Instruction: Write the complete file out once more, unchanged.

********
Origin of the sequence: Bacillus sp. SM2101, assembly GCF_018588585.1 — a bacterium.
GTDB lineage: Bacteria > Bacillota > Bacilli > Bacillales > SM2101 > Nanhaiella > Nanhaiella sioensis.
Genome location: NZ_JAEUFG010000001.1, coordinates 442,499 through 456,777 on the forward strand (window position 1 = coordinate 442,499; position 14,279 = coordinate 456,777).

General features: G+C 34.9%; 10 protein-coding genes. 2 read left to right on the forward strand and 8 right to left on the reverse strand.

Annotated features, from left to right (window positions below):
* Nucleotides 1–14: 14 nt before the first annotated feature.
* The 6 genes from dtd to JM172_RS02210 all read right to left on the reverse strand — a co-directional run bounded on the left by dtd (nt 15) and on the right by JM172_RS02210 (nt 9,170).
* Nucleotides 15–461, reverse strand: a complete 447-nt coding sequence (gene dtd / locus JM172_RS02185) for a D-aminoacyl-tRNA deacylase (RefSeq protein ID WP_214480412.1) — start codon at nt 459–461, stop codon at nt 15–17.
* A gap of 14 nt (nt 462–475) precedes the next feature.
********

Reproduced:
Origin of the sequence: Bacillus sp. SM2101, assembly GCF_018588585.1 — a bacterium.
GTDB lineage: Bacteria > Bacillota > Bacilli > Bacillales > SM2101 > Nanhaiella > Nanhaiella sioensis.
Genome location: NZ_JAEUFG010000001.1, coordinates 442,499 through 456,777 on the forward strand (window position 1 = coordinate 442,499; position 14,279 = coordinate 456,777).

General features: G+C 34.9%; 10 protein-coding genes. 2 read left to right on the forward strand and 8 right to left on the reverse strand.

Annotated features, from left to right (window positions below):
* Nucleotides 1–14: 14 nt before the first annotated feature.
* The 6 genes from dtd to JM172_RS02210 all read right to left on the reverse strand — a co-directional run bounded on the left by dtd (nt 15) and on the right by JM172_RS02210 (nt 9,170).
* Nucleotides 15–461, reverse strand: a complete 447-nt coding sequence (gene dtd / locus JM172_RS02185) for a D-aminoacyl-tRNA deacylase (RefSeq protein ID WP_214480412.1) — start codon at nt 459–461, stop codon at nt 15–17.
* A gap of 14 nt (nt 462–475) precedes the next feature.